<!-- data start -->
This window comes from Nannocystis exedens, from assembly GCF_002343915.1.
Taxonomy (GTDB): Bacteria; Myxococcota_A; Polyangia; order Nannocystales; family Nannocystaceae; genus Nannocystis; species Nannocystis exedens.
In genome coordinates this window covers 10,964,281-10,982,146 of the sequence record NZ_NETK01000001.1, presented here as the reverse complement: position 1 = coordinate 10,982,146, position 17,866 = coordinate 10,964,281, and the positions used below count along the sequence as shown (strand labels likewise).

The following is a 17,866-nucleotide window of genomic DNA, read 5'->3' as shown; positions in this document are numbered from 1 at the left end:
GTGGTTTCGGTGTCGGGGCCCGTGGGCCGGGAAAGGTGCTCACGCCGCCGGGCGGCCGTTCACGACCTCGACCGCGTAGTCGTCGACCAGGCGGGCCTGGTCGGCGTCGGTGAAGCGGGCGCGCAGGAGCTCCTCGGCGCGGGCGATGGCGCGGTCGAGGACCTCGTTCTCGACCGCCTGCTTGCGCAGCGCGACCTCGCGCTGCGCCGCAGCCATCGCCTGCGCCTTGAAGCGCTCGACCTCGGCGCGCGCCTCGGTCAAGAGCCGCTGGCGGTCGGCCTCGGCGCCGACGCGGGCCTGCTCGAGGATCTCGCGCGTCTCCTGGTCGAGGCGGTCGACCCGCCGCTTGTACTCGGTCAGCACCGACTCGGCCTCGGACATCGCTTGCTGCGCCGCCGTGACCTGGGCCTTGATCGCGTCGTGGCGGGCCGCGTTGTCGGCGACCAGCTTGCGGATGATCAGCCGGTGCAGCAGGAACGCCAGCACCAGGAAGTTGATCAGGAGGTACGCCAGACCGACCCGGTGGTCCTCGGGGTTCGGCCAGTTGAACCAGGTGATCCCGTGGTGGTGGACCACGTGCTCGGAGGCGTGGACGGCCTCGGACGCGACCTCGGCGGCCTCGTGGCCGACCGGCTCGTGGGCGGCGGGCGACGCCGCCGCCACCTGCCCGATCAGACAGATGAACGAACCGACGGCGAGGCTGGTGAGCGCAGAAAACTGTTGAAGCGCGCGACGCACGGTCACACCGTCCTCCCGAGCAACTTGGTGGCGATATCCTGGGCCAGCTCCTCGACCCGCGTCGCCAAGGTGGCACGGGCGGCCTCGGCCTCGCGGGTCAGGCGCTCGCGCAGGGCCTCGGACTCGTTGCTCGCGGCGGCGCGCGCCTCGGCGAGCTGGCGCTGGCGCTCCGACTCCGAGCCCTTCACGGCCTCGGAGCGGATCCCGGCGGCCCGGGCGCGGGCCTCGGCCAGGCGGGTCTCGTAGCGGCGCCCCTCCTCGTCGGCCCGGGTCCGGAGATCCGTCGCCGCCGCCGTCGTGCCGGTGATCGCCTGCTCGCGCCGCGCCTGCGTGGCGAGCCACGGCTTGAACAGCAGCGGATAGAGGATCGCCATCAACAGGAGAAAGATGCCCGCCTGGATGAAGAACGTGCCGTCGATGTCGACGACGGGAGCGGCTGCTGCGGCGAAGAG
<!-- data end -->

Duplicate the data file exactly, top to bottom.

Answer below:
This window comes from Nannocystis exedens, from assembly GCF_002343915.1.
Taxonomy (GTDB): Bacteria; Myxococcota_A; Polyangia; order Nannocystales; family Nannocystaceae; genus Nannocystis; species Nannocystis exedens.
In genome coordinates this window covers 10,964,281-10,982,146 of the sequence record NZ_NETK01000001.1, presented here as the reverse complement: position 1 = coordinate 10,982,146, position 17,866 = coordinate 10,964,281, and the positions used below count along the sequence as shown (strand labels likewise).

The following is a 17,866-nucleotide window of genomic DNA, read 5'->3' as shown; positions in this document are numbered from 1 at the left end:
GTGGTTTCGGTGTCGGGGCCCGTGGGCCGGGAAAGGTGCTCACGCCGCCGGGCGGCCGTTCACGACCTCGACCGCGTAGTCGTCGACCAGGCGGGCCTGGTCGGCGTCGGTGAAGCGGGCGCGCAGGAGCTCCTCGGCGCGGGCGATGGCGCGGTCGAGGACCTCGTTCTCGACCGCCTGCTTGCGCAGCGCGACCTCGCGCTGCGCCGCAGCCATCGCCTGCGCCTTGAAGCGCTCGACCTCGGCGCGCGCCTCGGTCAAGAGCCGCTGGCGGTCGGCCTCGGCGCCGACGCGGGCCTGCTCGAGGATCTCGCGCGTCTCCTGGTCGAGGCGGTCGACCCGCCGCTTGTACTCGGTCAGCACCGACTCGGCCTCGGACATCGCTTGCTGCGCCGCCGTGACCTGGGCCTTGATCGCGTCGTGGCGGGCCGCGTTGTCGGCGACCAGCTTGCGGATGATCAGCCGGTGCAGCAGGAACGCCAGCACCAGGAAGTTGATCAGGAGGTACGCCAGACCGACCCGGTGGTCCTCGGGGTTCGGCCAGTTGAACCAGGTGATCCCGTGGTGGTGGACCACGTGCTCGGAGGCGTGGACGGCCTCGGACGCGACCTCGGCGGCCTCGTGGCCGACCGGCTCGTGGGCGGCGGGCGACGCCGCCGCCACCTGCCCGATCAGACAGATGAACGAACCGACGGCGAGGCTGGTGAGCGCAGAAAACTGTTGAAGCGCGCGACGCACGGTCACACCGTCCTCCCGAGCAACTTGGTGGCGATATCCTGGGCCAGCTCCTCGACCCGCGTCGCCAAGGTGGCACGGGCGGCCTCGGCCTCGCGGGTCAGGCGCTCGCGCAGGGCCTCGGACTCGTTGCTCGCGGCGGCGCGCGCCTCGGCGAGCTGGCGCTGGCGCTCCGACTCCGAGCCCTTCACGGCCTCGGAGCGGATCCCGGCGGCCCGGGCGCGGGCCTCGGCCAGGCGGGTCTCGTAGCGGCGCCCCTCCTCGTCGGCCCGGGTCCGGAGATCCGTCGCCGCCGCCGTCGTGCCGGTGATCGCCTGCTCGCGCCGCGCCTGCGTGGCGAGCCACGGCTTGAACAGCAGCGGATAGAGGATCGCCATCAACAGGAGAAAGATGCCCGCCTGGATGAAGAACGTGCCGTCGATGTCGACGACGGGAGCGGCTGCTGCGGCGAAGAG